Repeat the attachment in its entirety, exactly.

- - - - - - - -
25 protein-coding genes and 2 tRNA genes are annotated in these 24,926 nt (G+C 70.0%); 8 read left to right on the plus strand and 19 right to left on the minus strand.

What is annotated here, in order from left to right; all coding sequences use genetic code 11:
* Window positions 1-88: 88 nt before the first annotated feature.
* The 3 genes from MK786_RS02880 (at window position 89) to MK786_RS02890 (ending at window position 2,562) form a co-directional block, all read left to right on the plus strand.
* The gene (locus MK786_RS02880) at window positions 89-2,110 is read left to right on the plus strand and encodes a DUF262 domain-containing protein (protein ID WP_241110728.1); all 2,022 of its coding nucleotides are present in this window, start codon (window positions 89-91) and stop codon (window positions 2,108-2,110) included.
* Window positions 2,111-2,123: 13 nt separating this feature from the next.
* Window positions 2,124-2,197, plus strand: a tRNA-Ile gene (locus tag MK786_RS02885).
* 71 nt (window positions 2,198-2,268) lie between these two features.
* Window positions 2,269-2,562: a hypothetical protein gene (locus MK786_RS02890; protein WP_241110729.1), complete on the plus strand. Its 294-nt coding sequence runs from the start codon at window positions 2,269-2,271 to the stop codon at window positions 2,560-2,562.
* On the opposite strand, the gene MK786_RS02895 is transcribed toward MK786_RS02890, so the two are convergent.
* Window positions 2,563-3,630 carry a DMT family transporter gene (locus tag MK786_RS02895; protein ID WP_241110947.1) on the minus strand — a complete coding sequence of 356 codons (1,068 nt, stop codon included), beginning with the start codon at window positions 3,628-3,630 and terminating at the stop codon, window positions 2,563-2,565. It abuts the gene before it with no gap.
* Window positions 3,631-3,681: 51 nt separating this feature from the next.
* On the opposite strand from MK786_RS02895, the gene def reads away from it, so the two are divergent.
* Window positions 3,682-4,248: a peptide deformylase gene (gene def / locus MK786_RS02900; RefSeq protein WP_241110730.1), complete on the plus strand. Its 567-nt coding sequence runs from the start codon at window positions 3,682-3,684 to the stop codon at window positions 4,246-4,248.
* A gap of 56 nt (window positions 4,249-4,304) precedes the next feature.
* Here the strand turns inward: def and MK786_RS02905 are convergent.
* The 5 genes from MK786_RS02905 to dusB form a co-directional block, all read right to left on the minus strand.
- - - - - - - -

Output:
25 protein-coding genes and 2 tRNA genes are annotated in these 24,926 nt (G+C 70.0%); 8 read left to right on the plus strand and 19 right to left on the minus strand.

What is annotated here, in order from left to right; all coding sequences use genetic code 11:
* Window positions 1-88: 88 nt before the first annotated feature.
* The 3 genes from MK786_RS02880 (at window position 89) to MK786_RS02890 (ending at window position 2,562) form a co-directional block, all read left to right on the plus strand.
* The gene (locus MK786_RS02880) at window positions 89-2,110 is read left to right on the plus strand and encodes a DUF262 domain-containing protein (protein ID WP_241110728.1); all 2,022 of its coding nucleotides are present in this window, start codon (window positions 89-91) and stop codon (window positions 2,108-2,110) included.
* Window positions 2,111-2,123: 13 nt separating this feature from the next.
* Window positions 2,124-2,197, plus strand: a tRNA-Ile gene (locus tag MK786_RS02885).
* 71 nt (window positions 2,198-2,268) lie between these two features.
* Window positions 2,269-2,562: a hypothetical protein gene (locus MK786_RS02890; protein WP_241110729.1), complete on the plus strand. Its 294-nt coding sequence runs from the start codon at window positions 2,269-2,271 to the stop codon at window positions 2,560-2,562.
* On the opposite strand, the gene MK786_RS02895 is transcribed toward MK786_RS02890, so the two are convergent.
* Window positions 2,563-3,630 carry a DMT family transporter gene (locus tag MK786_RS02895; protein ID WP_241110947.1) on the minus strand — a complete coding sequence of 356 codons (1,068 nt, stop codon included), beginning with the start codon at window positions 3,628-3,630 and terminating at the stop codon, window positions 2,563-2,565. It abuts the gene before it with no gap.
* Window positions 3,631-3,681: 51 nt separating this feature from the next.
* On the opposite strand from MK786_RS02895, the gene def reads away from it, so the two are divergent.
* Window positions 3,682-4,248: a peptide deformylase gene (gene def / locus MK786_RS02900; RefSeq protein WP_241110730.1), complete on the plus strand. Its 567-nt coding sequence runs from the start codon at window positions 3,682-3,684 to the stop codon at window positions 4,246-4,248.
* A gap of 56 nt (window positions 4,249-4,304) precedes the next feature.
* Here the strand turns inward: def and MK786_RS02905 are convergent.
* The 5 genes from MK786_RS02905 to dusB form a co-directional block, all read right to left on the minus strand.